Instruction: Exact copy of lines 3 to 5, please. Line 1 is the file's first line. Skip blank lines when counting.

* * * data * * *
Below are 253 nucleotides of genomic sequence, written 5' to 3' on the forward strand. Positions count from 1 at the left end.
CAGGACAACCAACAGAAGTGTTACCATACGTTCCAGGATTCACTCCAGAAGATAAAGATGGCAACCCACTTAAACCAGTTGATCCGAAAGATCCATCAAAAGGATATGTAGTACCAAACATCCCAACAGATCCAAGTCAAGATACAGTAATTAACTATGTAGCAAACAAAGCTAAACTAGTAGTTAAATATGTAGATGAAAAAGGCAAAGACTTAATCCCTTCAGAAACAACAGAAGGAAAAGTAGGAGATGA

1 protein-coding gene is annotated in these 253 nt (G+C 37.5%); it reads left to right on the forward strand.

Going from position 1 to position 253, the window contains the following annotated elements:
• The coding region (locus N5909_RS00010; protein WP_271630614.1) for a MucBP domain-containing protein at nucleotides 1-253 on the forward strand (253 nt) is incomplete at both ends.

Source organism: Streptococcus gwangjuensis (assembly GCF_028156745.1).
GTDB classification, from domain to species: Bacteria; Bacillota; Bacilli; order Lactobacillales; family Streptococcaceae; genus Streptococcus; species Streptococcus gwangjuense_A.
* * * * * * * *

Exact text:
1 protein-coding gene is annotated in these 253 nt (G+C 37.5%); it reads left to right on the forward strand.

Going from position 1 to position 253, the window contains the following annotated elements:
• The coding region (locus N5909_RS00010; protein WP_271630614.1) for a MucBP domain-containing protein at nucleotides 1-253 on the forward strand (253 nt) is incomplete at both ends.